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Charles Bailey

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Mr Charles Bailey (18/6/1838-14/9/1924)

  • Born: 18th June 1838 - Coventry, Warwickshire.
  • Died: Sept 1924

Eldest of four brothers – Charles, John Eglington, James and George Henry

In 1861, the four brothers and their widowed mother are recorded in the National Census as living at Dorset Street, Hulme, Manchester. Charles is described as a cashier to a shipping merchant, whereas his brother John is recorded as a commercial clerk. Both brothers worked for the Ralli Brothers whose trading links extended from Manchester, London, through the Mediterranean, to Calcutta and India [1]. Bailey was to work for this company for 55 years, until he retired aged 70. Just as he was committed to his work, so he was to his church – the Chorlton Road Congregational Church. Here, he was Deacon and also Secretary – the latter for 26 years. He also taught at their adult bible classes for many years. It was at this church that he married Hannah Dean (from Whalley Range) in 1870.

Bailey’s interest in plants was evidenced by his attendance at the evening course in Botany, presented by Professor W C Williamson. His debt to Williamson is acknowledged when he presented his herbarium to the Victoria University (now Manchester University)[1]. This and other courses were held in Owen’s College (in Old Quay Street).

He became a member of the Scientific Students’ Association, and the Manchester Scientific Students’ Microscopical Club (the latter being founded at Bailey’s house in 1867). The club only had seven members, so that all could sit around a table and examine the specimens under consideration (the founder members were Thomas Pearce, John Hardy, Walter Morris, John Barrow, Mark Stirrup, FGS Bowden & Charles Bailey[1]). In 1875, the members of the club decided on a new name – The Leeuwenhoek Microscopical Club. Bailey was also elected to the Manchester Literary and Philosophical Society. He was an active member of the society, contributing botanical communications (for example on sandhill vegetation) and serving on the council. He was also Treasurer and President (from 1901 to 1903).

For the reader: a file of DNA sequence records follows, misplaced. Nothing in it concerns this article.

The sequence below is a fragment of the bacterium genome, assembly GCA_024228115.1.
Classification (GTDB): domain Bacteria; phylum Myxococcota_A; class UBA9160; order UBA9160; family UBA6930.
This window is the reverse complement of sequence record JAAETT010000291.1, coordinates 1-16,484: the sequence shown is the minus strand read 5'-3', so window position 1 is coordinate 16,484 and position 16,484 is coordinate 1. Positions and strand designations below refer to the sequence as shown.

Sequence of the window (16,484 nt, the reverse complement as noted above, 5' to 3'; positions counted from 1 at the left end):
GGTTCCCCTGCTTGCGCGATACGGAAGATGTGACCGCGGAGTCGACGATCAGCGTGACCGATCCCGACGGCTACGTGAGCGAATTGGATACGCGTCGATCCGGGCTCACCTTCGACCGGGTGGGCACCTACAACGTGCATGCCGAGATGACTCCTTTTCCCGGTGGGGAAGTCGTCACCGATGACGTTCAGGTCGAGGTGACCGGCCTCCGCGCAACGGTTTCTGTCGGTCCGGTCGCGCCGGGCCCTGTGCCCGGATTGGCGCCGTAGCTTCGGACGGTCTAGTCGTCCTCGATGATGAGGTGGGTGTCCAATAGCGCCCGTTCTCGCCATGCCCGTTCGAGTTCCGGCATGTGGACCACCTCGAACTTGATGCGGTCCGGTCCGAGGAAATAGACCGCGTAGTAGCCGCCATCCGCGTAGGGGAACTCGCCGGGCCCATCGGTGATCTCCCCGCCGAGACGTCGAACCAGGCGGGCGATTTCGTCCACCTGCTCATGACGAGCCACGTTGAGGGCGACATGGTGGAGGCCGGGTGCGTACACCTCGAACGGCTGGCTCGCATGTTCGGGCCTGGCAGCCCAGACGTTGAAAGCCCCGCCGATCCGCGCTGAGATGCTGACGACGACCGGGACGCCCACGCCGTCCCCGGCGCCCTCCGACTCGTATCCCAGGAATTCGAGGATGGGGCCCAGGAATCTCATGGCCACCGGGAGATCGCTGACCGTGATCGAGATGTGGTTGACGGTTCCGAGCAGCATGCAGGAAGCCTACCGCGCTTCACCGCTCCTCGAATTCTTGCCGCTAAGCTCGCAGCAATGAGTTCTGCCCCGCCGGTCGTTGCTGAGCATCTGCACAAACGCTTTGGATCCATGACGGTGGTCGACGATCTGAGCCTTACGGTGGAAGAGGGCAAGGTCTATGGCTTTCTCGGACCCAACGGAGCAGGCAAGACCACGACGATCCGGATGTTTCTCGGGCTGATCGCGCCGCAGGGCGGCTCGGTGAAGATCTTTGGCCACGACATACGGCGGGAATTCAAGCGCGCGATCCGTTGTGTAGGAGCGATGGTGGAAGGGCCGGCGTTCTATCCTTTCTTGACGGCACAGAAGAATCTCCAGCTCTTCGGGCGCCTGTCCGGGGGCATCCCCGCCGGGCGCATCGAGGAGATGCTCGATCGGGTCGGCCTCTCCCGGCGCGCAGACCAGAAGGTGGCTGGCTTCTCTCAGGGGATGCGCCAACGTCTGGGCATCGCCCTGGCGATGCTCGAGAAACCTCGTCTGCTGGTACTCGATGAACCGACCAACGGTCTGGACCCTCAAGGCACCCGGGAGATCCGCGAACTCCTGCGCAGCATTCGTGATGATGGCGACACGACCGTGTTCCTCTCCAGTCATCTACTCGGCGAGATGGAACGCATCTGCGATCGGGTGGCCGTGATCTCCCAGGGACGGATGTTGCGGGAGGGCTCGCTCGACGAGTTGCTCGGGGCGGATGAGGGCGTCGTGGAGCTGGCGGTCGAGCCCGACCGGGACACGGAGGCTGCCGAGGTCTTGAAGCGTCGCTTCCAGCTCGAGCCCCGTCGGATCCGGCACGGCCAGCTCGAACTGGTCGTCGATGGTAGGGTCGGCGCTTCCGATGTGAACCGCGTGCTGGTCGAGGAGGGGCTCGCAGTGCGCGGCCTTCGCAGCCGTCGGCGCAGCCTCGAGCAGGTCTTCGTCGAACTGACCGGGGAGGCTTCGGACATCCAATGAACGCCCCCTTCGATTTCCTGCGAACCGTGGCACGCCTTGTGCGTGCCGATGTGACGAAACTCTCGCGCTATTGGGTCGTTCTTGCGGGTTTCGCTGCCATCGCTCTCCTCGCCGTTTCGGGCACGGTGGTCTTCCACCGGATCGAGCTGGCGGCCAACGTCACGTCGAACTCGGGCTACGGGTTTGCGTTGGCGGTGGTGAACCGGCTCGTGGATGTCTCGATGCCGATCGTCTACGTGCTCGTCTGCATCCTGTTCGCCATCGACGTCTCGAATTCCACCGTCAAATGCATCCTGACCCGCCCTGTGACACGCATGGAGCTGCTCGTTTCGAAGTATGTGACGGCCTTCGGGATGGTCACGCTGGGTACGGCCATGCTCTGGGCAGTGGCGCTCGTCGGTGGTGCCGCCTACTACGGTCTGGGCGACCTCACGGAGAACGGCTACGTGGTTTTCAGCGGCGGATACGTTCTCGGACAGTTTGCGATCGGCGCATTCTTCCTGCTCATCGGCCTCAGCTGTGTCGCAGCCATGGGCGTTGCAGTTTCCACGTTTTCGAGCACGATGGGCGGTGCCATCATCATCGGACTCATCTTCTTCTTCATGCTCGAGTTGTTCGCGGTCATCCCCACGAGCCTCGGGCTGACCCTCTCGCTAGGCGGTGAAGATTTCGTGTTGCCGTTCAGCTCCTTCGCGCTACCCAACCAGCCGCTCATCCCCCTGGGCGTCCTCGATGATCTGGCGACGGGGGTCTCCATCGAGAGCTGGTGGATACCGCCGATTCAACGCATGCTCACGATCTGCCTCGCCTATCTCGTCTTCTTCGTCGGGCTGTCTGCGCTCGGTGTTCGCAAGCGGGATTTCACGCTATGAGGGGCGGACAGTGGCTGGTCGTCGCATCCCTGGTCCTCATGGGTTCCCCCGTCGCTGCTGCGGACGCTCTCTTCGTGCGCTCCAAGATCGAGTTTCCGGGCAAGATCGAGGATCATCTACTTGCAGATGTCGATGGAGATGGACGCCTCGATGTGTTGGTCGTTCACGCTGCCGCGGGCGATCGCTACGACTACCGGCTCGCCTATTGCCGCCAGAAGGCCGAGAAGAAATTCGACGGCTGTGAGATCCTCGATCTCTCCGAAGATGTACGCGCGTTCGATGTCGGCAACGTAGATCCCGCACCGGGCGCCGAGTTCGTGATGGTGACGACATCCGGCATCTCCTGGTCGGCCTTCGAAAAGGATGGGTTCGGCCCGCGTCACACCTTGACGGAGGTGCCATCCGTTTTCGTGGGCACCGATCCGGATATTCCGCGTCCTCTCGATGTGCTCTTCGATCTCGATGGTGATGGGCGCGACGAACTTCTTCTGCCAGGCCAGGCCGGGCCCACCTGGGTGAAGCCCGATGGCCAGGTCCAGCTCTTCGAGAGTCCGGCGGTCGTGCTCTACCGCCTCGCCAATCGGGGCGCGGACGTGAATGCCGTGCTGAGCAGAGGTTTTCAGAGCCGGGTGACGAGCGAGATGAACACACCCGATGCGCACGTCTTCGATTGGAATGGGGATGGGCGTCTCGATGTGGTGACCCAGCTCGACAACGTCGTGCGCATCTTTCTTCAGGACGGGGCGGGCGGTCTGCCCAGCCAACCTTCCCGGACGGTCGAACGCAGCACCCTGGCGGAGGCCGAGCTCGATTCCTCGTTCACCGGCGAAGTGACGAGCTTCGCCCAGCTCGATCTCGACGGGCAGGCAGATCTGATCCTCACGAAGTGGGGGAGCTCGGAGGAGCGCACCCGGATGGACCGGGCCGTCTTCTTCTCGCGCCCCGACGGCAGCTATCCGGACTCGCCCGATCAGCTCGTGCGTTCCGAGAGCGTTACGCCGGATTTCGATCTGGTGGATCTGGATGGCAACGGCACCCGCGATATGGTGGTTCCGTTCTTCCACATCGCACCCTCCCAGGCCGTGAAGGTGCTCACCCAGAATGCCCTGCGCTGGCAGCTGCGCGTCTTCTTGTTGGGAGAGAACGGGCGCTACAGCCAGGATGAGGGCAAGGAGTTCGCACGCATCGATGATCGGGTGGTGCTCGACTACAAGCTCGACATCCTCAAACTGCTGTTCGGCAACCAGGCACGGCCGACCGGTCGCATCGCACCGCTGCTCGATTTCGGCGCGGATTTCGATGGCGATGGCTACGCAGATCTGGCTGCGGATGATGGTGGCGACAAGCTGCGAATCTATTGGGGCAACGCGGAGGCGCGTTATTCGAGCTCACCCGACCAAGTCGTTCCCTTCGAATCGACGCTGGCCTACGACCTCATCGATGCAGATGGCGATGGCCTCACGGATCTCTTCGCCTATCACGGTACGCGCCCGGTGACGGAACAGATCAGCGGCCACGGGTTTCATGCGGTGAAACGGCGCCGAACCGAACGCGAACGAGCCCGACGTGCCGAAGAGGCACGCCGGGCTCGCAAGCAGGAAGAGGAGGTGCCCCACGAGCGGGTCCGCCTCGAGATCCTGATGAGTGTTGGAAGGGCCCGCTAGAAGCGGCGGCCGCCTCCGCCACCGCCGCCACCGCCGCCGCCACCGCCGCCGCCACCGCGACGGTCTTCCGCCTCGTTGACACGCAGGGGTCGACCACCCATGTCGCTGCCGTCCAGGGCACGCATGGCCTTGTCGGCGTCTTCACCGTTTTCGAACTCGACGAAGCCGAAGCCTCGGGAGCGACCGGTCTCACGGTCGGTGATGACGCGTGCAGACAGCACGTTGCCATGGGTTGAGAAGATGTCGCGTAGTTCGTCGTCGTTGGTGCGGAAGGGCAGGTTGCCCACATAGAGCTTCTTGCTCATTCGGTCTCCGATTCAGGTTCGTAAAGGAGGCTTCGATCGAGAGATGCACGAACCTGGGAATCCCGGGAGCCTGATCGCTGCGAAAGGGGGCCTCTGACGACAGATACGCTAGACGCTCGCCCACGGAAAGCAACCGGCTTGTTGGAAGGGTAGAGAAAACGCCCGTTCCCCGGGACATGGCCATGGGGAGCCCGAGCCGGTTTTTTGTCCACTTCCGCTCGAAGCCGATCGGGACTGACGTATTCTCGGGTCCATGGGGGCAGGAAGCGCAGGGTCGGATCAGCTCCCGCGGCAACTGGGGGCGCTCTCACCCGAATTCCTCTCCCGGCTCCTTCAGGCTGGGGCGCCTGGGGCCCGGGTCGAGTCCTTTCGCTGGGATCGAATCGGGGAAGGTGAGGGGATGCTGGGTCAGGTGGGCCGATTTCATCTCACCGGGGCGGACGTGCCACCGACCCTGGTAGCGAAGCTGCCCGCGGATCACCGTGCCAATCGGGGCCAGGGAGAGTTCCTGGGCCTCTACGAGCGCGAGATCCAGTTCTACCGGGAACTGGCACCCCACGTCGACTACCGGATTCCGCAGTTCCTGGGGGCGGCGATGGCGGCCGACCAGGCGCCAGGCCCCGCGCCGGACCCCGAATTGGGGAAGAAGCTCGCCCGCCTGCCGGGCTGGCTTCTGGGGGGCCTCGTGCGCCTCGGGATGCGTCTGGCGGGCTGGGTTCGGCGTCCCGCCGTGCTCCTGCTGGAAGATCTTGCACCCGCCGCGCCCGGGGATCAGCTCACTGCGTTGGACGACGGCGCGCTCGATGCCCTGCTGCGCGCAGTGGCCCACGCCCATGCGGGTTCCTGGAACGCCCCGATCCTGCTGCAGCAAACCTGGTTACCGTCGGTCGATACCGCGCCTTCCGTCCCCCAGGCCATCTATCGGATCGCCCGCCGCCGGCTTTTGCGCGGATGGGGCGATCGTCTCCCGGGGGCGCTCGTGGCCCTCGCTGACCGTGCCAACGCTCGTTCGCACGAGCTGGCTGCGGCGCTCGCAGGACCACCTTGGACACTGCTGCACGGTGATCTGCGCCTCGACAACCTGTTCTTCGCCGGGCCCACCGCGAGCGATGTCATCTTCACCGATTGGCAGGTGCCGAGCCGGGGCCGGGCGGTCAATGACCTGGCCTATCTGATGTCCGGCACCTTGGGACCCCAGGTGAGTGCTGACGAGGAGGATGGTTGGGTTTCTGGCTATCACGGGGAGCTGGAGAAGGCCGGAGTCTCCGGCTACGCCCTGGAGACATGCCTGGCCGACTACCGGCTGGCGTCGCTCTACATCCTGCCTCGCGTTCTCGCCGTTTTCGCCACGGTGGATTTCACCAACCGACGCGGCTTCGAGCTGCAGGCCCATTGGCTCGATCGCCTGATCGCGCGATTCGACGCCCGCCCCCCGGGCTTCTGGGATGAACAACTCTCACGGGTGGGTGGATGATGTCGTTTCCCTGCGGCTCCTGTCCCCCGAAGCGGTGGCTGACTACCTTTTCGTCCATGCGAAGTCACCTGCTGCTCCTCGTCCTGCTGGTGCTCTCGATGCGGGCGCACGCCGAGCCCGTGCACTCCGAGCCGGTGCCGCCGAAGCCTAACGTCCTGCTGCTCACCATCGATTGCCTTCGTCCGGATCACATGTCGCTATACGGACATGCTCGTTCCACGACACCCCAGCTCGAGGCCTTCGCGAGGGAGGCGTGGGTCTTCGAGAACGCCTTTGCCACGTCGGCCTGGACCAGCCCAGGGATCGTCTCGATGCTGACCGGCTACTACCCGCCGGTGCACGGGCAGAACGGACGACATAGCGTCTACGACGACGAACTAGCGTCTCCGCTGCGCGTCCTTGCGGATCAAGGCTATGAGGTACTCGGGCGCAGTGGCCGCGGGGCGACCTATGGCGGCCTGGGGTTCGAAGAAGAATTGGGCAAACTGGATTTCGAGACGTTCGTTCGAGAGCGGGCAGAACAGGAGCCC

In 1879, Bailey took on the role of Secretary for the Botanical Exchange Club. Shortly after his appointment, he also acted as Distributor for the Club. This resulted in an objection by the Rev Edward Francis Linton (and some others) on the basis that this was a departure from the principle of the separation of the scientific and administrative aspects of the Club. Whilst it is possible that the argument reflected a genuine constitutional concern, it is equally possible that there were differences between the ‘well connected’ Rev Linton and the ‘man of trade’ (see The Botanists by D E Allen, 1986). Bailey gave time, energy (and money) to the Club for many years, finally resigning as Secretary in 1902.

Despite his work and the commitments mentioned above, he maintained throughout his life an abiding interest in field botany. In 1899, he started the Manchester Field Club and at the inaugural meeting he addressed the club on ‘The Oxslip and its relations with the Cowslip and Primrose in England’; his last offering to them dealt with the complexities of the genus Rubus.

He collected specimens (from 1861 onwards) from all parts of the British Isles for his herbarium. Some of these he collected, others he obtained through the Botanical Exchange Club, and others he bought. He amassed some 300,000+ specimens. At first, these were housed in an old stable next to the house in Whalley Range. When he moved to St Anne’s, he had two adjoining houses – one for living in and one for the herbarium. When he moved to Cleeve Hill near Cheltenham, a special building was created to house all the specimens (these were held on sheets measuring 17.5 by 11.5 inches, in boxes 18 by 12 inches). The room for his collection was 42 by 25 feet, warmed by a set of hot water pipes and well ventilated.

Dr Cosmo Melville (another avid collector) was a friend and as they did not want their collections to overlap, so they agreed (quite early in their collecting careers ‘to divide the world between them’. Bailey focused on the British Isles, Europe and African countries bordering the Mediterranean; he also endeavored to collect many specimens of each species over its geographical range.

Bailey spent his final years near Torquay, overlooking Babbicombe Bay. He died in September 1924, aged 87.

Examples of handwriting


references and external links

  • Weiss, F. E. 1930. North Western Naturalist, Vol 5, Three Manchester Botanists : Leopold Hartley Grindon, Charles Bailey, James Cosmo Melville.

The above material kindly supplied courtesy of Leander Wolstenholme. Chris Liffen Feb, 2008

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